By Ruth Plumly Thompson
Originally published in the Philadelphia Public Ledger,
Oliver Elephant was far from home. He had been walking all day and the more he walked the more puzzled he grew as to just where he was and as to just how he should get home again! I’m afraid he’d been following his nose, pshaw! I mean his trunk, and as that wasn’t very straight, NO wonder he got lost.
It was growing darker and darker and though Oliver wasn’t afraid, still he could not help feeling uneasy. “I’ll just keep straight on, and if I walk far enough I’m bound to come out somewhere!” he decided sensibly. And pretty soon he did come out somewhere. “Seems to be a road!” he mumbled, feeling carefully ahead with his trunk! “Cocoanuts!” he spluttered next minute, for he had caught his toe in something and no sooner had he stepped out than his other foot caught. He peered down anxiously, blinking his little eyes in an endeavor to see what kind of road this was that tripped a fellow up every other step.
“Some awful queer animal must have made THESE tracks!” he murmured, scratching his head. But as traveling was much faster here in the open than through the dense jungle he decided to make the best of it, and, accommodating his stride to the queer humps and bumps, managed to get on with tolerable speed.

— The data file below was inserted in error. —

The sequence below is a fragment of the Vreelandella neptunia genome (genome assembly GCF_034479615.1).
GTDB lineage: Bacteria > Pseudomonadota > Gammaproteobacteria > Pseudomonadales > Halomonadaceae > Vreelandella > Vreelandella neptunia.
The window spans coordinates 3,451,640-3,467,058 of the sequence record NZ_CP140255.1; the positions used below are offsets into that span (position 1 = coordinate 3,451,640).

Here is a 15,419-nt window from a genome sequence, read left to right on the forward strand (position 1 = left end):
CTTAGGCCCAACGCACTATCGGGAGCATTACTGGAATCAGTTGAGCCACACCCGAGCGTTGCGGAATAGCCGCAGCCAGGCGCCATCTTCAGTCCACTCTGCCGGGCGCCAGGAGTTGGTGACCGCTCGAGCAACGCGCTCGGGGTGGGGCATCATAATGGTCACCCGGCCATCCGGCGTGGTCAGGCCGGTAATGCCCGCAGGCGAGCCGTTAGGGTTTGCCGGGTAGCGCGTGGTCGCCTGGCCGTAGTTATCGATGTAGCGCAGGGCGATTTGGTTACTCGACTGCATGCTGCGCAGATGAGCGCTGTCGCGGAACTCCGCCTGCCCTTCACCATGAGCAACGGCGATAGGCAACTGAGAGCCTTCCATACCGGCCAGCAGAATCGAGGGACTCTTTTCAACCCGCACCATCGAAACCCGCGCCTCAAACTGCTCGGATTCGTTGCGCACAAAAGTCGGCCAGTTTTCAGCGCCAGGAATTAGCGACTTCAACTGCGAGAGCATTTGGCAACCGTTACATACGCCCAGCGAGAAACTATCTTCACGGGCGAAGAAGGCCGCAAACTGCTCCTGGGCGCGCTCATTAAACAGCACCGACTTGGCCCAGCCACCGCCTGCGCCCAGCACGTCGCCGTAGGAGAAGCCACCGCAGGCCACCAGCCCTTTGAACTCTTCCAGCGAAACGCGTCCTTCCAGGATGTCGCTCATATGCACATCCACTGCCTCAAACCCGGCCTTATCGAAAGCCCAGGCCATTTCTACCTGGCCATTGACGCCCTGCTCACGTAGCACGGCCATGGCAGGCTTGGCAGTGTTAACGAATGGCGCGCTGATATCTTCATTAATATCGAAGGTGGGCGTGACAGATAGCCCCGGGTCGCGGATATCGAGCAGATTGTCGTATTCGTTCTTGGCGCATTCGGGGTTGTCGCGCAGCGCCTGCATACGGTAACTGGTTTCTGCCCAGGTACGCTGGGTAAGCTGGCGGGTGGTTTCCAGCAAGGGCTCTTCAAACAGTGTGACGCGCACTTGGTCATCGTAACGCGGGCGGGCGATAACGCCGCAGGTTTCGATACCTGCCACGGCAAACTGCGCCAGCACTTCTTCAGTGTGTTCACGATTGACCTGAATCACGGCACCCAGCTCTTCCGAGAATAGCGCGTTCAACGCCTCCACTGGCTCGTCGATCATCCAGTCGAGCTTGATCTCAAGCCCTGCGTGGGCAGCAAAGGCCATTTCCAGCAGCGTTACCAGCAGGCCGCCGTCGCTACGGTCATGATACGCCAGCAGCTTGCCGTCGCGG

He was in such a hurry that he really went faster than was safe, for at a sudden turn leading across a dry stream the bottom suddenly fell out of the road and when Oliver Elephant came to his senses he found himself wedged tightly between a lot of broken trees, at least he thought they were trees.
Two of his feet were held fast and jerk and pull as he might he could not get up. “It was bad enough to be lost without being hung,” groaned Oliver, straining with all his might.
“What’s that? My trunk! What’s that?” He flapped his big ears in alarm and listened intently. Coming toward him, though not yet in sight, was some strange and terrible monster. He knew it! For none of the people of the jungle had a voice like this. It was a roar and a swish and a whistling all in one. “Must be the fellow that made these tracks!” thought Oliver, renewing his struggle to free himself. But it was useless. In desperation, Oliver Elephant felt about with his trunk, jerked up a young tree and resolved to do the best he could to defend himself. “At least I can make as much noise!” And I should say he could. Waving the tree he forthwith set up such a trumpeting that the shriek of the other monster was completely drowned.
“Throw on the brakes, Mike!—for the love of next week!—what’s ahead?” The train came grinding to a standstill about ten feet from Oliver. Leaning out of the window, the engineer held his lantern and peered into the gloom. “Flagged by an elephant, begorry!” he burst out in astonishment.
Oliver was much surprised at the cowardly halt of the great black creature and his wonderment knew no bounds when a lot of two legs began to pour out of its sides and stare at him curiously.